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Een installatie van zonnepanelen door candi solar in Gauteng (Zuid-Afrika).
The Sustainable Development Goal 7 (SDG7) states that, by 2030, everyone should have access to ‘affordable, reliable, sustainable and modern energy’. A significant portion of this must be renewable energy. It is abundantly clear that, in order to combat climate change, renewable, fossil-free energy is the way to go.
Large power plants
BIO – or the Belgian Investment Company for Developing Countries – is investing since many years in renewable energy. As an instrument of the Belgian Development Cooperation, BIO aims to strengthen the private sector in low and middle-income countries through investments.
In the past, it has supported several large projects in renewable energy. These include 2 solar parks in Senegal of 25 and 20 MW, a geothermal power plant (36 MW) and a ‘wind farm’ (23 MW) in Nicaragua, a solar park (100 MW) in India, a solar power plant in El Salvador that should produce 200 GW per year, a hydroelectric power plant in Nepal and so on.
The impact is significant. In 2019 alone, direct and indirect investments in renewable energy saved 1.488 million tons of CO2 equivalents. That amounts to almost all of Rwanda's annual emissions.
‘Solar home systems’ bring more comfort to remote areas.
Autonomous energy units
BIO has recently decided to adjust its strategy in the field of renewable energy. Initially, the company invested mainly in large power plants that inject their electricity directly into the grid. In response to a general trend, BIO now intends to focus more on autonomous energy units that are independent of the grid.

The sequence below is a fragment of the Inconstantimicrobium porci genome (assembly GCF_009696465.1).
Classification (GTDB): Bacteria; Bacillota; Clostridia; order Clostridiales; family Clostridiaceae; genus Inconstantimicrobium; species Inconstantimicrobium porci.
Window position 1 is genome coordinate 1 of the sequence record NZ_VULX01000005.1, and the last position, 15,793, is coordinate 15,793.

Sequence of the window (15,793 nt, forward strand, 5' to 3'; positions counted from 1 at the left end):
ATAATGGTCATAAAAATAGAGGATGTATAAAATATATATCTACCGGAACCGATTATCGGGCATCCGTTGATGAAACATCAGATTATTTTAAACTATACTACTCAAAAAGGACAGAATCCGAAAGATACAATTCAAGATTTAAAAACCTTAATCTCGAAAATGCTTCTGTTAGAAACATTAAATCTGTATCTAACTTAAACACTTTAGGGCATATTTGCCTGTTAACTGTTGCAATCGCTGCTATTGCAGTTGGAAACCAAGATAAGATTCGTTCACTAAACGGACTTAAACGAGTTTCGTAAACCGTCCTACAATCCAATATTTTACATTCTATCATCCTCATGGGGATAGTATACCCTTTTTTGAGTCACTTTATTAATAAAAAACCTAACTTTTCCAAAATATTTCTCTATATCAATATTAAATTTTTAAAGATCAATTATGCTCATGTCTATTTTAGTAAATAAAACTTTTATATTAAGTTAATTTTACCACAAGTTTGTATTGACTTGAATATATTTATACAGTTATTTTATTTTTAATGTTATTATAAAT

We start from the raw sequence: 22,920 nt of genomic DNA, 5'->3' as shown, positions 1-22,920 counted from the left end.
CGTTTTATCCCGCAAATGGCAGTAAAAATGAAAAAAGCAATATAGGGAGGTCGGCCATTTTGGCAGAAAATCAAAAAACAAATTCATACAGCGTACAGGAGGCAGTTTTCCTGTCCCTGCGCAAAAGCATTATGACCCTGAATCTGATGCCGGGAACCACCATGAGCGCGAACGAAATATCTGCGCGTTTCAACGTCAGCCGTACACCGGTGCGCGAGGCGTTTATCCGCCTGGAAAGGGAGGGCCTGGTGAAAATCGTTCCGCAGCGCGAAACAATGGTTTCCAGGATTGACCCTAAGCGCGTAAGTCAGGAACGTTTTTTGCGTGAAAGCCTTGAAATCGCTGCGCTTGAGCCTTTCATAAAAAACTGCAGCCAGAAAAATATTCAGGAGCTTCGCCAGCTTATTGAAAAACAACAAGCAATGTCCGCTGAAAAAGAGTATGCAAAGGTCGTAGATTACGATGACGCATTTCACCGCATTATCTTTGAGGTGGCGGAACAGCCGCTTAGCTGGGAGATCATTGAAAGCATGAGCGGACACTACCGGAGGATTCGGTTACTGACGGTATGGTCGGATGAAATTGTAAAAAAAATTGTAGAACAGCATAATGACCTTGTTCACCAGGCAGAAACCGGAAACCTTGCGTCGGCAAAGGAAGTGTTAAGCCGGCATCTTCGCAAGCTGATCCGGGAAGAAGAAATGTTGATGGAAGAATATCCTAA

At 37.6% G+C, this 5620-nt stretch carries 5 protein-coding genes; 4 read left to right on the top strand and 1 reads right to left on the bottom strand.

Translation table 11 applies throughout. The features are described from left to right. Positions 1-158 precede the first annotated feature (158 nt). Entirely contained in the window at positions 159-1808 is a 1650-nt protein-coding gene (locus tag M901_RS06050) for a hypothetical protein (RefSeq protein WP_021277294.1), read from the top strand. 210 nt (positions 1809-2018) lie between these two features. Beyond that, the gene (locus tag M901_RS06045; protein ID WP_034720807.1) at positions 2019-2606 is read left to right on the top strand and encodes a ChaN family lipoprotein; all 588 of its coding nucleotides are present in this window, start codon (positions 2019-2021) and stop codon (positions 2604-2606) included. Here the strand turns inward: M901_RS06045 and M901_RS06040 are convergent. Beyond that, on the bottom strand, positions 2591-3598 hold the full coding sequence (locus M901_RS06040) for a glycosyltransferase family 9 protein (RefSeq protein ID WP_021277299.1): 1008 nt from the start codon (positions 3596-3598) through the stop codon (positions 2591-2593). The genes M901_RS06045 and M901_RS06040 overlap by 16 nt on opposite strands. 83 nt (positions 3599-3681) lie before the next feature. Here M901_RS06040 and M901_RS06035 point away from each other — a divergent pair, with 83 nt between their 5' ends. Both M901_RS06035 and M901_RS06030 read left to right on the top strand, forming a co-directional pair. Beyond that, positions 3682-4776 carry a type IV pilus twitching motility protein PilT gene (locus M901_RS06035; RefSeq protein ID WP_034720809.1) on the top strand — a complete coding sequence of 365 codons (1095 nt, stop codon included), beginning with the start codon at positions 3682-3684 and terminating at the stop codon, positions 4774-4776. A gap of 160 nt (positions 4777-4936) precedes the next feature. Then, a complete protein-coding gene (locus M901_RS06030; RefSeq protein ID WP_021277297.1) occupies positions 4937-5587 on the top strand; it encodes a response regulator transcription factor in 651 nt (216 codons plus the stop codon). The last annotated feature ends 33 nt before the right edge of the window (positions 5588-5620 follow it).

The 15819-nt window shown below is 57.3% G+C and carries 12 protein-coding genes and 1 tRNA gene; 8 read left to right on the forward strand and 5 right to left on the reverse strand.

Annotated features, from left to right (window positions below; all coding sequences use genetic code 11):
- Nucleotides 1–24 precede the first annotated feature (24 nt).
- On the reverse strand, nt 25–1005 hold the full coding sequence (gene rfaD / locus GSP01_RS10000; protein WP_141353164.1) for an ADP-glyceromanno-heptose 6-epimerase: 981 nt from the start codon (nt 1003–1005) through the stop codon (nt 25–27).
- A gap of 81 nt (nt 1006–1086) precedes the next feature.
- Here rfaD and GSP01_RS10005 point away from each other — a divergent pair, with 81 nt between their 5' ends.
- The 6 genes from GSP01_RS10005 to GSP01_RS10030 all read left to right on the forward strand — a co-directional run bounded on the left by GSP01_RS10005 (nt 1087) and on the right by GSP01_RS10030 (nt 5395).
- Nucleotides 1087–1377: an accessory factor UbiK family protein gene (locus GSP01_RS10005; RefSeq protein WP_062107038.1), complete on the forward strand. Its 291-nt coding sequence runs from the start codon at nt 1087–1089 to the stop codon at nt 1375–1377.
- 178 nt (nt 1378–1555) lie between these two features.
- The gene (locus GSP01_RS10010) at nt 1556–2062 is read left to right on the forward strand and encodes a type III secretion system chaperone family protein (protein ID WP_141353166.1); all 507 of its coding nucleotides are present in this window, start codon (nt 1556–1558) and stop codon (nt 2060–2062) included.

After all, such autonomous units are quite stable. Not only do electricity grids in low- and middle-income countries regularly suffer from breakdowns, injecting renewable energy into the grid is not always straightforward because its supply is not constant. Hydroelectric power plants, while fairly stable, often have a negative impact on the environment.
Especially in remote areas, it is much easier and more economical to set up autonomous units, known as solar home systems. A few solar panels and a battery go a long way for a household in running the fridge, TV, laptop and lights. It immediately saves on the highly polluting kerosene that was needed to keep the lights on.
It is also incredibly useful for companies to have an autonomous system. Since the grid is not very reliable, they always need an emergency generator running on diesel. Not only does this cause pollution, it also emits a lot of CO2. Moreover, diesel prices are on the rise.
BIO is already well underway with its adjusted renewable energy policy. For example, it has had 4 years of experience with 2 funds investing in such off-grid units. It recently supported ‘candi solar’. This energy company installs solar-powered autonomous units at businesses in India and South Africa. Not only does this eliminate the need for a polluting and expensive emergency generator, it also provides renewable electricity at a more affordable price.
The market in autonomous units is growing exponentially. That means there are more than enough candidates for BIO. The fermentation of waste from an agricultural or forestry business into biogas is also among the possibilities. In 2022, BIO plans to spend 55 million euros of its total investment budget of 200 million euros on renewable energy, i.e. more than a quarter.
BIO's projects are subject to strict criteria. For example, the loans amount to at least 5 million euros, so the candidate companies must be sufficiently large. And of course, it is also essential that the environment is not harmed. A project that requires cutting down forests or consumes a lot of water will not receive support. There are also social requirements, for example on worker safety. The close involvement of local residents is essential too.
Through its numerous projects around affordable, reliable and renewable energy, BIO is making a significant contribution to the achievement of SDG7. It is doing so without losing sight of the well-being of people and nature.